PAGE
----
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Prior Traversal Doctrine in Premises Liability Lawsuits in Georgia

It can be challenging for a plaintiff to pursue damages in an Atlanta premises liability lawsuit because the property owner or manager has more information about dangerous property conditions than does the plaintiff. However, the situation is analyzed differently if a plaintiff has previously encountered a potentially dangerous condition on the property. In a recent premises liability lawsuit, the plaintiffs appealed from a summary judgment order in a premises liability case. The case arose when the plaintiff and her daughter were shopping at the mall. The plaintiff went into the mall through an automatic revolving glass door. She left the mall through the same door to ask her husband a question. When she tried to come back through the same glass door, the door started to revolve before she could exit into the mall. Her head was slammed back into the portion of the glass door that stayed still. As a result of the collision, she suffered injuries to her neck, teeth, upper back and mouth.

Later, the mall’s long-term maintenance employee said that the door was inspected every morning and the inspection reports didn’t indicate defects or malfunctions. The mall’s surveillance footage showed the plaintiff running into the glass pane. Moreover, the mall’s incident report showed she’d walked into the side section of the door and not the actual door. The revolving door also had a testing system that was automated. It, too, did not detect a defect or malfunction in the door at the time of the accident. The mall’s operations director testified at deposition he couldn’t remember any prior accident involving that door.

The plaintiff and her husband sued the mall’s owner claiming premises liability, vicarious liability and negligence, among other causes of action. They found an expert to testify that the door was defective because no sign had been placed on the door to let visitors know there were moving glass parts. The manufacturer had recommended a warning to this effect be placed there. The expert’s opinion was that the failure to put up a warning sign led to the plaintiff’s distraction and rendered the door hazardous.

The defendant asked for summary judgment. It argued the plaintiffs’ claims were barred under the prior traversal doctrine. It also argued that there was no evidence the mall had actual or constructive notice of a dangerous property condition and there wasn’t any proof that the door was defective or had malfunctioned. The defendant also moved to leave out the testimony of the plaintiff’s expert witness, arguing it didn’t meet the legal requirements of OCGA section 24-7-702(b) or case law.

The lower court didn’t issue a ruling on the defendant’s motion to exclude the expert. After the hearing, the lower court granted summary judgment for the defendant on the grounds that the plaintiff’s lawsuit was barred by the prior traversal doctrine.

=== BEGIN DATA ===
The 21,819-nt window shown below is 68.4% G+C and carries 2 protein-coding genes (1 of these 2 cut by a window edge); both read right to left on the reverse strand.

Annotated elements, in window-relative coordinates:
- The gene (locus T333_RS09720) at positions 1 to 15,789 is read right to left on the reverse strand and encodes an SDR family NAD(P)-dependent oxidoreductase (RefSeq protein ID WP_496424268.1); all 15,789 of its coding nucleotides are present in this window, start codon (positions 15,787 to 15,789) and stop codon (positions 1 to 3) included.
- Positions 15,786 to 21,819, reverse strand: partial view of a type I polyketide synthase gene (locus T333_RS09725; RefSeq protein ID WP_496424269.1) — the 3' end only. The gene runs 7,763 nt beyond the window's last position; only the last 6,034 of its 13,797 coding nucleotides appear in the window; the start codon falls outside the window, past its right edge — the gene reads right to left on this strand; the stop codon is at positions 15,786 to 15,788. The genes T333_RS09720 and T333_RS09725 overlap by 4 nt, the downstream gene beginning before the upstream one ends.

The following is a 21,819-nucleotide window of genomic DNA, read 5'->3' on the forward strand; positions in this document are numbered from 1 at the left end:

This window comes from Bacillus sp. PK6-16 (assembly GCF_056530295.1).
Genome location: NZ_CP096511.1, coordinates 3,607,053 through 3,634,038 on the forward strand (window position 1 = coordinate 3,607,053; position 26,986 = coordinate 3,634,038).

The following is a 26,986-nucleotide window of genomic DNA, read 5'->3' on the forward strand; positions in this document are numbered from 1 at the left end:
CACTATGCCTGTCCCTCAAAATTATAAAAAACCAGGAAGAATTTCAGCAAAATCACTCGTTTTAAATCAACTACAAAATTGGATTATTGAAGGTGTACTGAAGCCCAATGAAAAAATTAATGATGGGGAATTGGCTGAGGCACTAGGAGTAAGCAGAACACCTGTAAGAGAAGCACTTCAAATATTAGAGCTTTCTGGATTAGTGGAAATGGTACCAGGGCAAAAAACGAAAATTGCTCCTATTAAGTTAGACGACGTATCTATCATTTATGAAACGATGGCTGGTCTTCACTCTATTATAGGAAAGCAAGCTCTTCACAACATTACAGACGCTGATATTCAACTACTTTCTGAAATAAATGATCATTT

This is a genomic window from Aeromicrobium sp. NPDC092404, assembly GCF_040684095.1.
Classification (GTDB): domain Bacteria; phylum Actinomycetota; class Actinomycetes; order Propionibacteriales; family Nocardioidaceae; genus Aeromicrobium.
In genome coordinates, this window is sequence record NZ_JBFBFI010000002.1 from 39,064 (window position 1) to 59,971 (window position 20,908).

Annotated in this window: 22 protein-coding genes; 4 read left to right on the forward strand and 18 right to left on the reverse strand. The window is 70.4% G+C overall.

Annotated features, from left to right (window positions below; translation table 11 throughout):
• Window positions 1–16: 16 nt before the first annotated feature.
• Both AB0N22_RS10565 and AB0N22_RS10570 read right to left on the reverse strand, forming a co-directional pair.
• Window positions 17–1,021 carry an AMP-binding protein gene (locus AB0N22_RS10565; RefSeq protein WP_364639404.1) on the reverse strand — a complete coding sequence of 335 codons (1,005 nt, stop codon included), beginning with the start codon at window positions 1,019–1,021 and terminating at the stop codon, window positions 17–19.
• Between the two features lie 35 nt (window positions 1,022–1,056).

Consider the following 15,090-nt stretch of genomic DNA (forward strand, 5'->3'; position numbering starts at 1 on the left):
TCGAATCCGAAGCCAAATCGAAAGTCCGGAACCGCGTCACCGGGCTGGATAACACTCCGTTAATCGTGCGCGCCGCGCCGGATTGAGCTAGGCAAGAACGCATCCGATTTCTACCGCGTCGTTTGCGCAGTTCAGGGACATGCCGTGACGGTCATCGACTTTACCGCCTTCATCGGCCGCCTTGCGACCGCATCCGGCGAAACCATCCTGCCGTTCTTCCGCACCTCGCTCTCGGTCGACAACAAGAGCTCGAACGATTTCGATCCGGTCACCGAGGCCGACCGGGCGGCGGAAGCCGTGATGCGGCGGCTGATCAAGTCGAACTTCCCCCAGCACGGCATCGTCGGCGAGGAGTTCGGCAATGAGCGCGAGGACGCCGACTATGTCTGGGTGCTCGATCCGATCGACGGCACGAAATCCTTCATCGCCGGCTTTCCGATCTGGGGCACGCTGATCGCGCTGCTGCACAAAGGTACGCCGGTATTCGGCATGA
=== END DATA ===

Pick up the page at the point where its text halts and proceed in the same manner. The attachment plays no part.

The appellate court disagreed with the plaintiffs’ positions. It explained that under section OCGA § 51-3-1, someone who owns or occupies land and expressly or implicitly invites others to come onto the property for a lawful purpose can be held accountable in damages to those injured by the owner’s failure to keep the property safe. The plaintiff would have to prove: (1) actual or constructive knowledge of the hazard; and (2) the plaintiff didn’t know about the danger in spite of using ordinary care because of conditions or actions within the owner’s control.

However, a plaintiff can’t recover damages if the evidence shows the plaintiff’s knowledge of the dangerous condition was the same or more than the defendant’s. Rather, a static condition like a revolving door is only dangerous where someone fails to see it and walks into it. When a situation involves a static condition like a revolving door and the invitee knows of the condition, there’s no duty on the proprietor’s part to provide a warning and there’s no liability for the injury that’s caused, since the invitee and proprietor have the same amount of knowledge.

Under Georgia’s prior traversal rule, if someone has successfully encountered a dangerous condition on a prior occasion, it’s presumed that she has the same knowledge of the danger that the owner has. In this case, the plaintiff had previously entered and exited through the revolving glass door twice before her accident. She understood how revolving glass doors worked. Accordingly, the lower court had appropriately determined her claim was prohibited under the prior traversal doctrine.

However, the lower court hadn’t adequately performed its duty to determine whether the plaintiff’s expert’s testimony was admissible. Under OCGA § 24-7-702(b) where specialized knowledge would help the court understand the evidence or determine a fact and other conditions are met, a qualified expert witness can testify in the form of an expert opinion. However, the appellate court concluded that since the prior traversal doctrine barred the plaintiff’s claims, it didn’t matter what the expert opined with regard to causality. It affirmed the lower court’s decision.

If you were injured because of a dangerous property condition at a mall or other establishment, you should call an Atlanta premises liability attorney right away to talk about whether you have grounds to recover damages through a lawsuit. Attorney Stephen M. Ozcomert has more than twenty years of experience representing accident victims in Atlanta. He handles lawsuits all through Georgia. Contact him at (404) 370-1000 or via our website.

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